I saw the press conference with Theresa May and Mr Varadkar fielding media questions from start to finish. Mr Varadkar did well. He showed his humanity, sense of humour but also a friendly and quiet determination to get the job done and push the Irish agenda.

Ireland has always punched above her weight and her people have used their charm to do just that. Mr Varadkar did that in London as our Taoiseach, so credit where it is due.

The handling of the Whelan saga is another matter entirely!

Killian Brennan

Malahide Road, Dublin 17

Lessons from FitzPatrick trial

"Garda fraud squad will be called to investigate Templemore slush fund..." your headline (Irish Independent, June 20) reads. How could any citizen have respect or confidence in such an investigation, or in the force in general? Of course, if the Government and gardaí wish to bury this alleged crookery, they will assign the Office of Corporate Enforcement to the case, as we learned from the Sean FitzPatrick trial.

Frank Quinn

Ranelagh, Dublin 6

Victim's bravery commendable

I was very shaken after reading Conor Feehan's article (Irish Independent, April 26) headlined: "I want to expose rapist for safety of others" - victim.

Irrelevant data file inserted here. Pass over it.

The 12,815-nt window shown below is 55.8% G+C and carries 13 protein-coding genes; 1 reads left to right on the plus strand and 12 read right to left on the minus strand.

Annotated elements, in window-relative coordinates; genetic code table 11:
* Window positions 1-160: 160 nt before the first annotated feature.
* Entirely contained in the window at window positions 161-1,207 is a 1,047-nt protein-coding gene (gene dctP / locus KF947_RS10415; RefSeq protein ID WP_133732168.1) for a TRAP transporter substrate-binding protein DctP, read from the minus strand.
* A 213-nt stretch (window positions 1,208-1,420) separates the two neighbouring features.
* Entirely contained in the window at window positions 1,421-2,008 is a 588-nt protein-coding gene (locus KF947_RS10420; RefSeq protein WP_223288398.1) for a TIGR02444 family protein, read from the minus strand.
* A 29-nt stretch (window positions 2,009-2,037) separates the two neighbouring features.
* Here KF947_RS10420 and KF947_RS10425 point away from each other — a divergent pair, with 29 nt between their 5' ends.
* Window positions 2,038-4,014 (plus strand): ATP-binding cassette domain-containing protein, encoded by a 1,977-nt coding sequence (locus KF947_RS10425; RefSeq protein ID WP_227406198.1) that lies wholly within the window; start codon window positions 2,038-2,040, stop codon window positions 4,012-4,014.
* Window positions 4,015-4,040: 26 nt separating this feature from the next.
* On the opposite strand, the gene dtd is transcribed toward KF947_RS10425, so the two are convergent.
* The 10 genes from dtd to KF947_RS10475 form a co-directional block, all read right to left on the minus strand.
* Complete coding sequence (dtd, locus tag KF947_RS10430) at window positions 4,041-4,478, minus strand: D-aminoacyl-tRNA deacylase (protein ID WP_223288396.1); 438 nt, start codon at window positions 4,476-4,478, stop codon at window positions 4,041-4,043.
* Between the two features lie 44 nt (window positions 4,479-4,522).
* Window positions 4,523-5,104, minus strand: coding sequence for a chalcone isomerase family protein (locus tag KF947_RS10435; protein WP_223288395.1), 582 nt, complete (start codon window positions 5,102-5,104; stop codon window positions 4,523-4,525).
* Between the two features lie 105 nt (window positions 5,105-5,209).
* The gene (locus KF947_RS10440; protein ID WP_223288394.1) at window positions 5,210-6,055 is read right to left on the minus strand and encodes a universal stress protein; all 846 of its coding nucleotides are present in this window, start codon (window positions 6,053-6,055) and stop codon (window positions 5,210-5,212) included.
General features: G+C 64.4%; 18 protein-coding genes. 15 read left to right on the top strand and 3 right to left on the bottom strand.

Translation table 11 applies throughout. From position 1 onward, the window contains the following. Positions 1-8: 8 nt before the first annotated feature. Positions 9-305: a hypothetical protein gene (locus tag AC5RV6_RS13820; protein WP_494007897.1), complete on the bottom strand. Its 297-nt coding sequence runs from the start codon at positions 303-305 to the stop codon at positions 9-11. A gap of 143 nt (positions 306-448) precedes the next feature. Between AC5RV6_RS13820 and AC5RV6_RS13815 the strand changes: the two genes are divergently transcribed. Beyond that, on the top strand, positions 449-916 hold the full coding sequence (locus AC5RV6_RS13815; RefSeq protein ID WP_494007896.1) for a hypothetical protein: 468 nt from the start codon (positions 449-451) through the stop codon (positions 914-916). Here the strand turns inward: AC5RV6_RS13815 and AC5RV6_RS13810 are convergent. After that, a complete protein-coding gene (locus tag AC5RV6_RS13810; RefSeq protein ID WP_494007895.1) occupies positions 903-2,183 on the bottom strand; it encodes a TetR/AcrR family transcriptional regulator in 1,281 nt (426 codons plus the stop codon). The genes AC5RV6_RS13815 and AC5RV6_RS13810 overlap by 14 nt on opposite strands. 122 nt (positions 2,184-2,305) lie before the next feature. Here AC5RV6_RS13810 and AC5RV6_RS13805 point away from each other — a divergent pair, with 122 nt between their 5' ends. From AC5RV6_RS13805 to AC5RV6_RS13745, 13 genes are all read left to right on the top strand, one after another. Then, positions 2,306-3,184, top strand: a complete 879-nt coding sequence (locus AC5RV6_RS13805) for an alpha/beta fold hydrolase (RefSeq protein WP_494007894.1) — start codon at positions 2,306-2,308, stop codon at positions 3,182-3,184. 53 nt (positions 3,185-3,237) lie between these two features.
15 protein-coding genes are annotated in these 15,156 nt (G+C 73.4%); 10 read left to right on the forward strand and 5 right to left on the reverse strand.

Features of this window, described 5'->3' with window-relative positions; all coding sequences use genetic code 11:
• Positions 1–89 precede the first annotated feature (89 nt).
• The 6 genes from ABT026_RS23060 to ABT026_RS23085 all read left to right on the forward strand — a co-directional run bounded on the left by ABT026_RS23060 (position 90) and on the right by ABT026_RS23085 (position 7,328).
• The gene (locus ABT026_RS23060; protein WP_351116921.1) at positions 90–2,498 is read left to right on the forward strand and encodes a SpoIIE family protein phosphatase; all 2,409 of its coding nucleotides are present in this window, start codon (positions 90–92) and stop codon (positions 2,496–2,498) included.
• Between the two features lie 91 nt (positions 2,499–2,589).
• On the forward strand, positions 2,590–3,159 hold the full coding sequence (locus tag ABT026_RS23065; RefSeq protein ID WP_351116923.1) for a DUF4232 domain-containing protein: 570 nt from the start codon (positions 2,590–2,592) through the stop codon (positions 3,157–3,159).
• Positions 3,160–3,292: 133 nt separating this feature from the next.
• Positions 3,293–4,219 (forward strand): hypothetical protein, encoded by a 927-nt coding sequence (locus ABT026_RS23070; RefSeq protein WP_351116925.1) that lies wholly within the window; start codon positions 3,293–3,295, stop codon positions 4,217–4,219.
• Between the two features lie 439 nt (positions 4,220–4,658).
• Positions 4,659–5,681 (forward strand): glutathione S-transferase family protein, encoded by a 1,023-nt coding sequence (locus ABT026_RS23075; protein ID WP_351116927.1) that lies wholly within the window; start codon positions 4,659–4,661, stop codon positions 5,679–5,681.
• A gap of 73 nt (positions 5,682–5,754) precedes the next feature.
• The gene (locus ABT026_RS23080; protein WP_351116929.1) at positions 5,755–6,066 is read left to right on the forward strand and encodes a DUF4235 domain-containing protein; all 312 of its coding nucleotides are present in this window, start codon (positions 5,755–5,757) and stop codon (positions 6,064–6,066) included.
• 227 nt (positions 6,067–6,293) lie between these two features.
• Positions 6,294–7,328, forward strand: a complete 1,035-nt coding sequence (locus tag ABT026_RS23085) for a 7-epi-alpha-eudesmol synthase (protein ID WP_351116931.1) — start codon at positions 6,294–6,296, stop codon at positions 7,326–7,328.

It made me ashamed to be a man. But of course an action such as this takes a very evil man indeed.

I have a habit of using the word "wonderful" to describe something or someone that impresses me. But not even this is good enough to describe this particular courageous young lady, Dominique Meehan from Donegal.

As a result of her courage, her assailant, Keith Hearne, has now been sentenced to 12 years imprisonment.

The whole country should be very proud of Dominique.

Brian Mc Devitt,

Glenties, Co Donegal

Share and share alike

"Church history is being made" in Castleblaney according to your paper (Irish Independent, June 19).

While it is great news that Catholics are to share use of a Church of Ireland building, it happened some years ago in Westport and it was not an uncommon occurrence where I lived in rural England and where I was principal of a joint RC and Anglican secondary school.

Alan Whelan

Killarney, Co Kerry

Irish Independent